There’s great joy each year when the blues come to St. Petersburg.
For two decades, the Tampa Bay Blues Festival has filled the downtown waterfront with some of the best blues sounds around as three days of top quality acts take the stage to perform. The Tampa Bay Blues Festival will be even bigger.
The prime venue will be, as always, Vinoy Park on Bayshore Drive NE. Surrounded by the waters of Tampa Bay, sturdy banyan trees and trendy shops and restaurants, the park is a perennially popular place for outdoor concerts. Also, there will be up to 50 food and crafts vendors spread out over the park, helping to underscore St. Petersburg’s reputation as a prime destination for winter events.
For fans, the performance roster reads like a Blues Who’s Who. Headliners include Coco Montoya; five-time Grammy winner Michael McDonald; and the Blind Boys of Alabama, plus Irma Thomas, known as the Soul of New Orleans, and another five-time Grammy winner, Bobby Guy, also a member of the Rock’ n Roll Hall of Fame.
Naturally, the Blues Festival started out much smaller 20 years ago. Then, it was a two-day event, and it drew about 8,000 people. The 2014 event is expected to attract five times that number – or more.
Proceeds from the Festival will go to a local charity, the Pinellas Association for Retarded Children (PARC). Ticket prices start at $35, and there are VIP packages available as well, with a top fee for all four days’ events priced at $375.
For all these years, the festival has been spearheaded and nurtured by Chuck Ross, a local blues musician and hot harmonica player who performs as Sunny Ross with his Back Track Blues Band. Ross has been involved with the blues since college.
“I’ve been playing the blues in Florida for the last 30 years,” he says. He founded the first blues venue in Pinellas County with the Rink Side Café about 25 years go. He promoted blues concerts and performed and recorded blues numbers. When Ross sold the café in the mid ‘90s, he started the Blues Festival.
In 2011, Ross was awarded the Keepin’ the Blues Alive Award, the equivalent of being awarded an honorary Grammy as a Lifetime Achievement Award.
The 15 blues acts coming to St. Petersburg in April hail from across the United States. Five blues acts are scheduled to perform each day, starting at 12:30 p.m. Add in the After Party at the Palladium on Friday and Saturday nights, and blues fans will get an earful for their ticket.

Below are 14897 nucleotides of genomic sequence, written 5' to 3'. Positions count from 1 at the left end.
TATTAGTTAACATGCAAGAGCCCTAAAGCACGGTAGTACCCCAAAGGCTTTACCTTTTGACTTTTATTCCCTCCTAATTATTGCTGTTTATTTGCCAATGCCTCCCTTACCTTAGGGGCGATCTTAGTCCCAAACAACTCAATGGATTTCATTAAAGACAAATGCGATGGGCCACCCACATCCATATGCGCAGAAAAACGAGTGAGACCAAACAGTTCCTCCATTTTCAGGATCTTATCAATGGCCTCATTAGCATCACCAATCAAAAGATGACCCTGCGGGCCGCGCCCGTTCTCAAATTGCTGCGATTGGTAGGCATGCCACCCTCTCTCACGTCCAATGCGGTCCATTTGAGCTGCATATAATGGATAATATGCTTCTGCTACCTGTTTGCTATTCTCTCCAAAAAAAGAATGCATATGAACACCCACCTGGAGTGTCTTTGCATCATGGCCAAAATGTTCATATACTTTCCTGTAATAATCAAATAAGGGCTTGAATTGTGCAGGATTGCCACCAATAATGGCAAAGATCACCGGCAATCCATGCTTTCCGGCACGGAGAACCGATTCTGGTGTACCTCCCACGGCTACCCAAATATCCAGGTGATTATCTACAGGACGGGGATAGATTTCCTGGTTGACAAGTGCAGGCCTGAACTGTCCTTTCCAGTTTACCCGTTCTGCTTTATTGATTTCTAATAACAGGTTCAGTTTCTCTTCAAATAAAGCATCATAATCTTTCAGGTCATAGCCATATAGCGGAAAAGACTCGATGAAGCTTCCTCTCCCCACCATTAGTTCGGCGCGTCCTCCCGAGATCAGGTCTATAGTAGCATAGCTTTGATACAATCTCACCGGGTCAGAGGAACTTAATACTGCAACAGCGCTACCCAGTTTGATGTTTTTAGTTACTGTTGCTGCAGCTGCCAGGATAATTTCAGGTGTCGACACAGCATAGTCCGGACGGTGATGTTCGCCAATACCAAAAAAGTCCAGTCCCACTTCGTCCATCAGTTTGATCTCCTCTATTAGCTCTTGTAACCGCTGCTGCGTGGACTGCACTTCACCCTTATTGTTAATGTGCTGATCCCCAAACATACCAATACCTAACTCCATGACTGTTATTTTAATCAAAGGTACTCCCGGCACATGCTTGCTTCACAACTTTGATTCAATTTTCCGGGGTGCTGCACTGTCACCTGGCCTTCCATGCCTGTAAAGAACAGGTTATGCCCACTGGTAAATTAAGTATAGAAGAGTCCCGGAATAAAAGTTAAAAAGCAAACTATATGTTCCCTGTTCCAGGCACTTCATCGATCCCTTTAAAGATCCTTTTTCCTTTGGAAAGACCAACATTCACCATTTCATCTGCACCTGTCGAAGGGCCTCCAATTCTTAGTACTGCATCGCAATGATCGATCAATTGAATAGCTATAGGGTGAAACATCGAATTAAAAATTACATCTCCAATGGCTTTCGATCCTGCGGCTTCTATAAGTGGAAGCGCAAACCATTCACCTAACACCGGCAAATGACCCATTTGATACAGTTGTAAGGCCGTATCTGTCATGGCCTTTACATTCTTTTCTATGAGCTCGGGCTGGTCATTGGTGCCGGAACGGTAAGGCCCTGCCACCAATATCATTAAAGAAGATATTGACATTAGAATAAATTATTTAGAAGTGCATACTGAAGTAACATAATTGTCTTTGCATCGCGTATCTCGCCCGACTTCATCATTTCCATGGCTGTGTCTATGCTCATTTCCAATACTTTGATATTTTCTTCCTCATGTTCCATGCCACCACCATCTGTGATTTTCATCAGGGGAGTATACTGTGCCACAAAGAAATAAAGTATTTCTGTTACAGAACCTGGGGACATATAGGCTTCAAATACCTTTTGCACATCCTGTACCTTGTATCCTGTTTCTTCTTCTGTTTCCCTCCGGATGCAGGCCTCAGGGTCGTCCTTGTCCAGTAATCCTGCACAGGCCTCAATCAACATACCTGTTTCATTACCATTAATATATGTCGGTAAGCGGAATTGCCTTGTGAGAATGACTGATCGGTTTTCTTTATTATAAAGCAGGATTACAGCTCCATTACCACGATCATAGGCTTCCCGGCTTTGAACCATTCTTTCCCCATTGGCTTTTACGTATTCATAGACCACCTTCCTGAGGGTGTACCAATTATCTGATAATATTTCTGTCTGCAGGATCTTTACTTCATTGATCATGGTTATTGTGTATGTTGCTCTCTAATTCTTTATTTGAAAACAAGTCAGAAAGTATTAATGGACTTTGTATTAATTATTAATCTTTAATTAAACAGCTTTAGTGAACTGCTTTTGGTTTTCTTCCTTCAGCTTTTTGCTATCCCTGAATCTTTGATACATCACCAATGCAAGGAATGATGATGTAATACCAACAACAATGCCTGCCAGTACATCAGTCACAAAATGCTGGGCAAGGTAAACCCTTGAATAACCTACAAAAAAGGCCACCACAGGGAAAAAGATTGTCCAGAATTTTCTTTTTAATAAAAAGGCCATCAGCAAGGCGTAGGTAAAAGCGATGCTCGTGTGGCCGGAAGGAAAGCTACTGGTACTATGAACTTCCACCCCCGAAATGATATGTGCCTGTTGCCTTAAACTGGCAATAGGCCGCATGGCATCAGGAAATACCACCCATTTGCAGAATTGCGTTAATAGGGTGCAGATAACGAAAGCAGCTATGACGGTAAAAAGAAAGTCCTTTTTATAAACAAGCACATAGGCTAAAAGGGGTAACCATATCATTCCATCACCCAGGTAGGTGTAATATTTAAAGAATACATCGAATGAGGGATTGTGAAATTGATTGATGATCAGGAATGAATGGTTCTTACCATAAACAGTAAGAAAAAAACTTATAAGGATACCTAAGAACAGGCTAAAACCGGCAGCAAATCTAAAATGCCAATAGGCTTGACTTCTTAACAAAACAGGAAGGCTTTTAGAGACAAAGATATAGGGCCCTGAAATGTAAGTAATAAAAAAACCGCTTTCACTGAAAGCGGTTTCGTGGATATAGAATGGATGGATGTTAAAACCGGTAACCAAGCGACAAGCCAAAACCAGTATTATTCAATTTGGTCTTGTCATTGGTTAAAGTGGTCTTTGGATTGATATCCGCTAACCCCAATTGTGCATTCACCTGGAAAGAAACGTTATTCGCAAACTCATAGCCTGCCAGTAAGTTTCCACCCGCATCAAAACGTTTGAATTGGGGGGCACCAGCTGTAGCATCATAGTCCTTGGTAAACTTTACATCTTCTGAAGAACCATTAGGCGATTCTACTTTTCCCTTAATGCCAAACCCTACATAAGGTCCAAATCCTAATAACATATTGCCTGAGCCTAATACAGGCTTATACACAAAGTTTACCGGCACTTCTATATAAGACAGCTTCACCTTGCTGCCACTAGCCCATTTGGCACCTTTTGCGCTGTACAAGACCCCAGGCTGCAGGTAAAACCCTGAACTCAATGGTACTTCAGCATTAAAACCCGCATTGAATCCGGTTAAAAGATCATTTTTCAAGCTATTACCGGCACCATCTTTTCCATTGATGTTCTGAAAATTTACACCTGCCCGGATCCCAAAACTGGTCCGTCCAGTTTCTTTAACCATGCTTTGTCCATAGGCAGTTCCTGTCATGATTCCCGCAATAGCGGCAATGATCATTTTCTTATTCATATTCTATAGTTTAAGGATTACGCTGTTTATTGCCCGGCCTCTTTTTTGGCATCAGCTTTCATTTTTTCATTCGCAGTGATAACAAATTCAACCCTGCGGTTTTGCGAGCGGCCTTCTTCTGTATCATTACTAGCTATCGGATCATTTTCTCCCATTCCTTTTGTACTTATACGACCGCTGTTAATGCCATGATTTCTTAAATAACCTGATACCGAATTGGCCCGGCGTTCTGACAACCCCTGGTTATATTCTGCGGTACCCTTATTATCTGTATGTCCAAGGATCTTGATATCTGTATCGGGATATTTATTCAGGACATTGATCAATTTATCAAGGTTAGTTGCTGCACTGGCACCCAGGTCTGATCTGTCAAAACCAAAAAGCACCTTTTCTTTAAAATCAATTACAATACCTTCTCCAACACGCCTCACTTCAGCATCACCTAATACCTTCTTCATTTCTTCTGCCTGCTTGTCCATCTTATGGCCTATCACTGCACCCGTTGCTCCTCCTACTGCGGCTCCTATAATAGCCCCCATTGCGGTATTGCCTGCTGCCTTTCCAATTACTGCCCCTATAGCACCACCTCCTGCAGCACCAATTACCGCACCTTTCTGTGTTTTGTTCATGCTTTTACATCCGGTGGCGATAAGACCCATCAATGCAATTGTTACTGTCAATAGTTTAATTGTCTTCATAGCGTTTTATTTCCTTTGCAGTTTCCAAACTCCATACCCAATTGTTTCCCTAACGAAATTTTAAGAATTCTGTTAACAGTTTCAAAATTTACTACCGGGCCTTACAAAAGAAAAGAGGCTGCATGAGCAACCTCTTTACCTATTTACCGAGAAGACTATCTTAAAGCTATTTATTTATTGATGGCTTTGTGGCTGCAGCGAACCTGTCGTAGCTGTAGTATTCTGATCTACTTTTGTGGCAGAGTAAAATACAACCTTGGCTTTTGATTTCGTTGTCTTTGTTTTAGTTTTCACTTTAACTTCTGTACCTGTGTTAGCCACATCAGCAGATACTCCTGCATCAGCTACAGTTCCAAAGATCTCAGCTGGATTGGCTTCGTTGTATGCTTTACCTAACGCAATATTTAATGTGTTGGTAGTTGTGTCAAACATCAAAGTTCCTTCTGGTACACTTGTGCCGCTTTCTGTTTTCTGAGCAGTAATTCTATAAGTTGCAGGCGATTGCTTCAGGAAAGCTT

The Kick -Off party at the Palladium on April 10 will be a bit different. The party will feature the premiere of an historic documentary film, “Killer B3,” a tribute to the Hammond B3 organ, featuring many of the best known performers. Following the film, Tony Monaco, one of the most popular B3 Hammond organists who rarely performs in Florida, will give a live blues concert with his band. (For a look at the film’s trailer, go tohttps://www.killerb3.com).
“Our focus has always been on trying to present the highest quality of artists that we can,” Ross says. “Not necessarily the most artists, but the best artists. We pick artists who are excellent live performers.”
While Ross, who is a St. Petersburg attorney and mediator in his other life, won’t be performing at his blues festival, he does often get a chance to play his own blues.
“I grew up listening to blues artists like Little Walter and other artists, and I realized these blues artists could turn the humble harmonica into an impressive musical instrument that had a unique voice for the blues.”
Why the blues?
“Even as a young kid, when I listened to rock ‘n roll – The Doors, the Band or Credence Clearwater Revival – they were all very blues-oriented bands,” Ross recalls.
“So it was an easy transition to segue from some of the earlier bands in the ‘70s into blues music. Eric Clapton said blues artists were his heroes,” Ross, 60, says. “I realized the whole world of fabulous African-American music was out there that was not well known.” * * * The scheduled lineup for the Tampa Bay Blues Festival’s three days of live performances at Vinoy Park include: Friday, April 11 12:30 pm. – Schwyn Birchwood 2:30 p.m. – Matt Schofield 4:30 p.m. – Coco Montoya 6:30 pm. – Shemekia Ciopeland 8:30 p.m. – Buddy Guy Saturday, April 12 12:30 p.m. – Nikki Hill 2:30 p.m. – Lil’ Ed & The Blues Imperials 4:30 p.m. – Tommy Castro and the Painkillers 6:30 p.m. – The Blind Boys of Alabama 8:30 p.m. – Michael Mcdonald Sunday, April 13 1 p.m. – George Porter Jr. 2:30 p.m. – Tad Robinson 4:30 p.m. – Big Sam’s Funky Nation 6:30 p.m. – James Hunter 8:30 p.m. – Irma Thomas For more information visit www.tampabaybluesfest.com
By Fred W. Wright, Jr.
Article written for Destination Tampa Bay Magazine
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